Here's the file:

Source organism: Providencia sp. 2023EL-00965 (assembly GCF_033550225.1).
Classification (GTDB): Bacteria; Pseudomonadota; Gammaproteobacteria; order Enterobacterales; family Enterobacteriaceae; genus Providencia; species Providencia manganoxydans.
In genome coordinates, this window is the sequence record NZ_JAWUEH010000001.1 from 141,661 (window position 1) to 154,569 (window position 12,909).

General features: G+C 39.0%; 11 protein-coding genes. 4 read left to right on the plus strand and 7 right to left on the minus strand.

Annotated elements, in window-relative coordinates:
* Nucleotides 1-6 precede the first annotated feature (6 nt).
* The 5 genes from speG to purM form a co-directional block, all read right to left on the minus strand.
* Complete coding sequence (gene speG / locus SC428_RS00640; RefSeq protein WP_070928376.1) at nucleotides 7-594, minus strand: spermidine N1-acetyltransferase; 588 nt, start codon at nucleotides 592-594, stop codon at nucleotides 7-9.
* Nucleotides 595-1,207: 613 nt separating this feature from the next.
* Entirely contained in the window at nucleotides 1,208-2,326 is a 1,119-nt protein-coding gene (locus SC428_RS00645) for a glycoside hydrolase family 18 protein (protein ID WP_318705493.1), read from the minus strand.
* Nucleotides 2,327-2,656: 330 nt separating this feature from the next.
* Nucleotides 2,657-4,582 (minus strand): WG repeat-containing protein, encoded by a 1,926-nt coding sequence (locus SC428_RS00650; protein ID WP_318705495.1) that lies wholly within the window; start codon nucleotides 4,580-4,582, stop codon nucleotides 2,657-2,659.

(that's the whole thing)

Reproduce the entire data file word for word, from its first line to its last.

Source organism: Providencia sp. 2023EL-00965 (assembly GCF_033550225.1).
Classification (GTDB): Bacteria; Pseudomonadota; Gammaproteobacteria; order Enterobacterales; family Enterobacteriaceae; genus Providencia; species Providencia manganoxydans.
In genome coordinates, this window is the sequence record NZ_JAWUEH010000001.1 from 141,661 (window position 1) to 154,569 (window position 12,909).

General features: G+C 39.0%; 11 protein-coding genes. 4 read left to right on the plus strand and 7 right to left on the minus strand.

Annotated elements, in window-relative coordinates:
* Nucleotides 1-6 precede the first annotated feature (6 nt).
* The 5 genes from speG to purM form a co-directional block, all read right to left on the minus strand.
* Complete coding sequence (gene speG / locus SC428_RS00640; RefSeq protein WP_070928376.1) at nucleotides 7-594, minus strand: spermidine N1-acetyltransferase; 588 nt, start codon at nucleotides 592-594, stop codon at nucleotides 7-9.
* Nucleotides 595-1,207: 613 nt separating this feature from the next.
* Entirely contained in the window at nucleotides 1,208-2,326 is a 1,119-nt protein-coding gene (locus SC428_RS00645) for a glycoside hydrolase family 18 protein (protein ID WP_318705493.1), read from the minus strand.
* Nucleotides 2,327-2,656: 330 nt separating this feature from the next.
* Nucleotides 2,657-4,582 (minus strand): WG repeat-containing protein, encoded by a 1,926-nt coding sequence (locus SC428_RS00650; protein ID WP_318705495.1) that lies wholly within the window; start codon nucleotides 4,580-4,582, stop codon nucleotides 2,657-2,659.